Members of the team leading this innovative research project include, (L to R), Mary Vyas, President at PSC Partners Canada, Drs. Sonya MacParland, Senior Scientist at UHN's Ajmera Transplant Centre, Amanda Ricciuto, staff gastroenterologist at SickKids, and Gary Bader, affiliate scientist at the Princess Margaret Cancer Centre. (Photo: UHN)

A team led by UHN's Ajmera Transplant Centre, in partnership with the Donnelly Centre for Cellular and Biomolecular Research at University of Toronto (U of T), The Hospital for Sick Children (SickKids) and PSC Partners Seeking a Cure, has received four-year funding of US$2 million from the Chan Zuckerberg Initiative to research a rare inflammatory pediatric disease.

What is unique about this project is that a patient partner organization, PSC Partners Seeking a Cure, is part of the research team as a co-principal investigator and as a funding recipient.

Patient partners will provide input throughout the study, including study design and priority setting, from the initiation of the grant writing to knowledge translation and dissemination of the results.

"Beyond incorporating the patient perspective in research design, our partners ensure that our work is grounded in the patient experience," says Co-Principal Investigator Dr. Sonya MacParland, Senior Scientist with the Ajmera Transplant Centre and associate professor in the Departments of Laboratory Medicine and Pathobiology (LMP) and Immunology at U of T.

"Team-based science is the future," says team member and surgeon Dr. Ian McGilvray, who is Head of Liver and Pancreas Surgery at UHN's Sprott Department of Surgery, a surgeon and scientist at the Ajmera Transplant Centre, and associate professor in the Department of Surgery at U of T.

"All too often, we have been guilty of working alone or in silos. It's when we collaborate that we push science forward far more quickly."

"This grant marks a turning point not just for our rare disease organization, but for the broader rare disease research landscape in emphasizing the value patient partners can bring to research," says Co-Principal Investigator Dr. Ruth-Anne Pai, Director of Research Strategy at PSC Partners Seeking a Cure.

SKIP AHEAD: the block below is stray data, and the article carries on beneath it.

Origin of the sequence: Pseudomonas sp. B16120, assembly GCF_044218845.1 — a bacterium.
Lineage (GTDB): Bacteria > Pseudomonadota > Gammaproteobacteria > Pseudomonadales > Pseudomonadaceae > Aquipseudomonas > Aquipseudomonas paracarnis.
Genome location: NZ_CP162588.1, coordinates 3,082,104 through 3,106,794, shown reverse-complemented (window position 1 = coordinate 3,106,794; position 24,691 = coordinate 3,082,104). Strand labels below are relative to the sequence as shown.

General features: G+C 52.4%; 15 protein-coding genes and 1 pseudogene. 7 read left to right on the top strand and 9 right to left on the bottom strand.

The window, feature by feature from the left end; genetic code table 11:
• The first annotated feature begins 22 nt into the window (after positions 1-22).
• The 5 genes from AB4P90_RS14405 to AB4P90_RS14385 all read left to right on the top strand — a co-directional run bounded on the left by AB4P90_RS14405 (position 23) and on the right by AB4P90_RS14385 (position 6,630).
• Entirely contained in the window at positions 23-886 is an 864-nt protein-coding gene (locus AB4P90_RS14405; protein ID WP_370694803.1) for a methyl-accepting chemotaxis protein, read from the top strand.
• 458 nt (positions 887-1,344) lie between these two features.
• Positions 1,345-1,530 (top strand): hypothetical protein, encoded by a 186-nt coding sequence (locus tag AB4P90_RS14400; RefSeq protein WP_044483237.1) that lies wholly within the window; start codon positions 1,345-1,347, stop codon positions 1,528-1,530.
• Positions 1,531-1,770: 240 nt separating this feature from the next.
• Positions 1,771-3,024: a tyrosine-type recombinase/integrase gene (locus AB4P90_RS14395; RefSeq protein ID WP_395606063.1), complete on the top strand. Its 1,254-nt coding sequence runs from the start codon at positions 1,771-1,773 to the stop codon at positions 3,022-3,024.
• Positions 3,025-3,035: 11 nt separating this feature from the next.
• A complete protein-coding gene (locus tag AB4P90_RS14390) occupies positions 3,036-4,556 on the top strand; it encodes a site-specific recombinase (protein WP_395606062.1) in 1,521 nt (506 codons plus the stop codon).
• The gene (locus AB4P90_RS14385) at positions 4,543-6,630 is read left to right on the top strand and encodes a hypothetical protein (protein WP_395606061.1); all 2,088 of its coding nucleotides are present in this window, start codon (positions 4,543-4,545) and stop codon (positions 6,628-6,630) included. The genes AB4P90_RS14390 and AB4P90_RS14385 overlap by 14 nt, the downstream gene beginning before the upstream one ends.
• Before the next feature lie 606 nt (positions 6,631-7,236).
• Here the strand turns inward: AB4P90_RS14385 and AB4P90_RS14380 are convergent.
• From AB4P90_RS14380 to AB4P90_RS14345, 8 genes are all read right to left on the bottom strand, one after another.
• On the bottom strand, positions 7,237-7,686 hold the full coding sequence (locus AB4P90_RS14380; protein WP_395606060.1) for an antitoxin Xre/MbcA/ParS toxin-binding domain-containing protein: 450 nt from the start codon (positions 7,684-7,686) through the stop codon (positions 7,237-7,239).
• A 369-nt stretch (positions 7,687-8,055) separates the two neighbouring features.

"At PSC Partners, we are thrilled to join this incredible research team working collaboratively towards a cure for PSC," she adds.

Such a study 'requires multi-centre coordination'

The patient partnership will also be supported by Toronto-based PSC Partners Canada.

"Receiving a diagnosis of PSC is devastating," says Mary Vyas, President at PSC Partners Canada, who is also a parent of a young adult living with PSC. "With no approved treatments, the best patients can hope for is a liver transplant and increased screening for early detection of potential associated cancers.

"It is our mission to change this."

Primary sclerosing cholangitis (PSC) is a rare, immune-mediated liver disease, whereby, for reasons that are not fully understood, the immune system generates a dysregulated inflammatory response that damages the liver. It affects one in 500,000 children, and up to one in 100,000 adults every year.

The condition causes inflammation in the bile ducts, leading to scarring of the liver. Most patients end up needing a liver transplant to survive.

Currently, very little is known about how PSC develops on a cellular level. However, most patients with PSC also have inflammatory bowel disease (IBD).

This research team is trying to understand the IBD link by finding shared cellular dysfunction in IBD and PSC. Finding these shared pathways could potentially lead to interventions that prevent the development or progression of PSC.

"PSC is such a rare condition that studying the cellular basis of its development requires multi-centre coordination," says Co-Principal Investigator Dr. Gary Bader, affiliate scientist at the Princess Margaret Cancer Centre and professor at U of T's Donnelly Centre for Cellular and Biomolecular Research.

"What is incredibly exciting and novel about this proposal is that it aims to study the liver and gut jointly," says Co-Principal Investigator Dr. Amanda Ricciuto, staff gastroenterologist at the Hospital for Sick Children and assistant professor in the Department of Pediatrics at U of T.

"This truly has the potential to unlock knowledge of key pathophysiological processes underlying the disease, and bring us closer to developing therapies."

This team and research are supported by UHN Foundation. Dr. Sonya MacParland holds a Tier 2 CRC in Liver Immunobiology. Once completed, the findings from this study will be made available with open access through the CZI's CELL by GENE platform and through the Human Cell Atlas Project, an international, open-access, collaborative effort to map all human cells.

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